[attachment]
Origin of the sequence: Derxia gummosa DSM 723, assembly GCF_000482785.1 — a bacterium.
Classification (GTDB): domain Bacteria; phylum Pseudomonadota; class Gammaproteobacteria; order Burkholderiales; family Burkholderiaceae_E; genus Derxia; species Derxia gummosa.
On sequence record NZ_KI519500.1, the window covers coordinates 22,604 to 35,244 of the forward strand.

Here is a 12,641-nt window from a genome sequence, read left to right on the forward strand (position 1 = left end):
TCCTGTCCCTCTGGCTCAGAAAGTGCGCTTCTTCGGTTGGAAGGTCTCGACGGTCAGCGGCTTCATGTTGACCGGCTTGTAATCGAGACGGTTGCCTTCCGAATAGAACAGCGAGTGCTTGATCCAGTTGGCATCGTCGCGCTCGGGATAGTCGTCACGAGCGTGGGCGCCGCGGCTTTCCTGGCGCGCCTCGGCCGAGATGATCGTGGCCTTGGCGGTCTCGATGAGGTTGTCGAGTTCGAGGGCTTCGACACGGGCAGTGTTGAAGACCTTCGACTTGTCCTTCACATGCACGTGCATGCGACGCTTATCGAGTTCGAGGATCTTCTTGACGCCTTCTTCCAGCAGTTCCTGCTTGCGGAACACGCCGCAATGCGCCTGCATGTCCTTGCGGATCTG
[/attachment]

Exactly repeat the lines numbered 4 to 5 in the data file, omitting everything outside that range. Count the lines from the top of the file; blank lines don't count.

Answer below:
Here is a 12,641-nt window from a genome sequence, read left to right on the forward strand (position 1 = left end):
TCCTGTCCCTCTGGCTCAGAAAGTGCGCTTCTTCGGTTGGAAGGTCTCGACGGTCAGCGGCTTCATGTTGACCGGCTTGTAATCGAGACGGTTGCCTTCCGAATAGAACAGCGAGTGCTTGATCCAGTTGGCATCGTCGCGCTCGGGATAGTCGTCACGAGCGTGGGCGCCGCGGCTTTCCTGGCGCGCCTCGGCCGAGATGATCGTGGCCTTGGCGGTCTCGATGAGGTTGTCGAGTTCGAGGGCTTCGACACGGGCAGTGTTGAAGACCTTCGACTTGTCCTTCACATGCACGTGCATGCGACGCTTATCGAGTTCGAGGATCTTCTTGACGCCTTCTTCCAGCAGTTCCTGCTTGCGGAACACGCCGCAATGCGCCTGCATGTCCTTGCGGATCTG